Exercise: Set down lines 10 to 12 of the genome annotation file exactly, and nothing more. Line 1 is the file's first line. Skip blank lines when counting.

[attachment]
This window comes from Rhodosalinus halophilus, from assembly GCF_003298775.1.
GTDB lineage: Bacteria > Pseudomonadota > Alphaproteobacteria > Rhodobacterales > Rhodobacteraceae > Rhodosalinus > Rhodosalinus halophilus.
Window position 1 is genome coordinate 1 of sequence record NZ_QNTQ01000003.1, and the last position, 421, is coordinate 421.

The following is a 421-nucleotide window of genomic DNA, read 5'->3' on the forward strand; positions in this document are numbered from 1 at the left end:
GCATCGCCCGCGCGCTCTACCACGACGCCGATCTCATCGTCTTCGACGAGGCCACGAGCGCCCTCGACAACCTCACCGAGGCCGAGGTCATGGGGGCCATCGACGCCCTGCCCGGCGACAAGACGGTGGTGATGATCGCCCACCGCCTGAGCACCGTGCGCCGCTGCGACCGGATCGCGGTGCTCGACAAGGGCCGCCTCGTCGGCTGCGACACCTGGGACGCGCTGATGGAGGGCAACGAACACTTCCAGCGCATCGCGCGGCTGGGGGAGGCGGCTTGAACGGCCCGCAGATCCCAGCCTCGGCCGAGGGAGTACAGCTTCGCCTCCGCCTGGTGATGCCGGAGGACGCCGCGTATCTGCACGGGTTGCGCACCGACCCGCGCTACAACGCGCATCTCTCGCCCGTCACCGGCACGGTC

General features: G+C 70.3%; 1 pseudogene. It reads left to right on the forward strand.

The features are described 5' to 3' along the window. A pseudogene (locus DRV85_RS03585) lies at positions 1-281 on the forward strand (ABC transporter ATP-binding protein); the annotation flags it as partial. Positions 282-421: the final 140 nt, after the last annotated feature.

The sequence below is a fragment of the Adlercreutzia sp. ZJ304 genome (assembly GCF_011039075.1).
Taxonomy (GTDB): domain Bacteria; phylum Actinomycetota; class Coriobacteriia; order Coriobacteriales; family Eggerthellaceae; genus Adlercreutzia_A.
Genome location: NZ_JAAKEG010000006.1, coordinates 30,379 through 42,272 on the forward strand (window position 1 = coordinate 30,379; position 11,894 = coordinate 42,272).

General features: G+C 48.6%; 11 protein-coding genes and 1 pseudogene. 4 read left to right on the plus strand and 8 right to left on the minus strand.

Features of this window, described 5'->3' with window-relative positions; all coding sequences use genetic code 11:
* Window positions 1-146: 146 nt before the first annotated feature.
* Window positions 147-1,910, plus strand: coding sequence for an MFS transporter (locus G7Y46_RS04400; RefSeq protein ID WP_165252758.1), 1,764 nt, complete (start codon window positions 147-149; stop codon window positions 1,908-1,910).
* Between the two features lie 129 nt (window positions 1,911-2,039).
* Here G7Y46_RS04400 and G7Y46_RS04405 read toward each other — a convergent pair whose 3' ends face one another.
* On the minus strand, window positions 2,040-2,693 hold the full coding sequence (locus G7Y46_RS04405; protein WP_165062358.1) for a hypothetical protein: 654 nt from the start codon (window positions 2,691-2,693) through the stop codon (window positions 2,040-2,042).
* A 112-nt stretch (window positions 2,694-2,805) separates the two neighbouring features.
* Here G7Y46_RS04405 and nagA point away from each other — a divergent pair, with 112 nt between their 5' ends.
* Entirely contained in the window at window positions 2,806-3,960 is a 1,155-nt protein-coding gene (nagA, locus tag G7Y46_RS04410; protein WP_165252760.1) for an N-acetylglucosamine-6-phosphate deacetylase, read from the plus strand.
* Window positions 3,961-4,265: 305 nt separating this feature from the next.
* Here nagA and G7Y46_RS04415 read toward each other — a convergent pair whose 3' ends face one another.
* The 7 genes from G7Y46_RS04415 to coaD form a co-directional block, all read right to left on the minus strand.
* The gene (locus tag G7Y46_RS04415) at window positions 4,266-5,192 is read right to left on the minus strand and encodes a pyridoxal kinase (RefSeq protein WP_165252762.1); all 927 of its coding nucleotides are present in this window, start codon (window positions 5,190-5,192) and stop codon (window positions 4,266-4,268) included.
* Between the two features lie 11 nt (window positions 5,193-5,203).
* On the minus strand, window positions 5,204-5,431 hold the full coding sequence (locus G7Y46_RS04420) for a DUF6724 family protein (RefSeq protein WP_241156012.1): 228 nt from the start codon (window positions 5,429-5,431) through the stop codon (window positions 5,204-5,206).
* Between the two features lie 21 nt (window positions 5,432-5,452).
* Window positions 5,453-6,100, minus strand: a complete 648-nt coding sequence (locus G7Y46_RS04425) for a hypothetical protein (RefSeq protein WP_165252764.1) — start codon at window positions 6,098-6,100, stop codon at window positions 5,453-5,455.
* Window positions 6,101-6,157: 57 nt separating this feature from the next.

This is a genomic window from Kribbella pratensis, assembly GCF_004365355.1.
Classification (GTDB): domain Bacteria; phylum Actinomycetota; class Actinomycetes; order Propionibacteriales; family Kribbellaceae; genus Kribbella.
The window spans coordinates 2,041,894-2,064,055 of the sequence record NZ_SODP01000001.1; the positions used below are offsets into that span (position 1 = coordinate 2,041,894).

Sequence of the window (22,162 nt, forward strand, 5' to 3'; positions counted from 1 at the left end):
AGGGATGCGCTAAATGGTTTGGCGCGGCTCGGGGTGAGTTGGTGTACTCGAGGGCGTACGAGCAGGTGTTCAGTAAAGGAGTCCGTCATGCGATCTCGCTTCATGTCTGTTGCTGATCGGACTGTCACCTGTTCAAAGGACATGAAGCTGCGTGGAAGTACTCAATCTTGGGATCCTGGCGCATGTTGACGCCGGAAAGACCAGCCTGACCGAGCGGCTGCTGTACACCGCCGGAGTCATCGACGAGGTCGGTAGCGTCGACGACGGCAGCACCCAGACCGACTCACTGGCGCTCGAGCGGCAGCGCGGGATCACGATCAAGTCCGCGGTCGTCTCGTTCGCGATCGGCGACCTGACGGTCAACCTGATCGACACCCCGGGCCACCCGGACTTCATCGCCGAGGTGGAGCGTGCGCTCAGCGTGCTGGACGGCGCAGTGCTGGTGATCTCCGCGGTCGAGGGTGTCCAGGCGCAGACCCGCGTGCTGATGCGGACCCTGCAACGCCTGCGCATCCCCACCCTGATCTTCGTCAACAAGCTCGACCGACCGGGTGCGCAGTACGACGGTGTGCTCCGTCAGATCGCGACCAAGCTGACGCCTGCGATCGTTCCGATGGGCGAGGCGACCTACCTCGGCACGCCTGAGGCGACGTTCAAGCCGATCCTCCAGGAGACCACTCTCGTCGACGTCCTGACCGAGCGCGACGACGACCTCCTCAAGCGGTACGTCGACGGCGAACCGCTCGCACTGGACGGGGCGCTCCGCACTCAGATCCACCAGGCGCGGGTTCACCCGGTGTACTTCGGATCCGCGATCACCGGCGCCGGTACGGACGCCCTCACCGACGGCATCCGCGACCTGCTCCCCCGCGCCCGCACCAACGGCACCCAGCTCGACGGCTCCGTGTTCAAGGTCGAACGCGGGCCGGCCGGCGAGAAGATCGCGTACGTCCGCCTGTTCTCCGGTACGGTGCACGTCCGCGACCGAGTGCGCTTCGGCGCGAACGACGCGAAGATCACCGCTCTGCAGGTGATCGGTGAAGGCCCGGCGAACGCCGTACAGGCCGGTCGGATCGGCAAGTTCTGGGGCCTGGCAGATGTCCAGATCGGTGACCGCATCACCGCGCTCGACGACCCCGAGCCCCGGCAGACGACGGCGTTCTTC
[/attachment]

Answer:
Genome location: NZ_JAAKEG010000006.1, coordinates 30,379 through 42,272 on the forward strand (window position 1 = coordinate 30,379; position 11,894 = coordinate 42,272).

General features: G+C 48.6%; 11 protein-coding genes and 1 pseudogene. 4 read left to right on the plus strand and 8 right to left on the minus strand.

Features of this window, described 5'->3' with window-relative positions; all coding sequences use genetic code 11: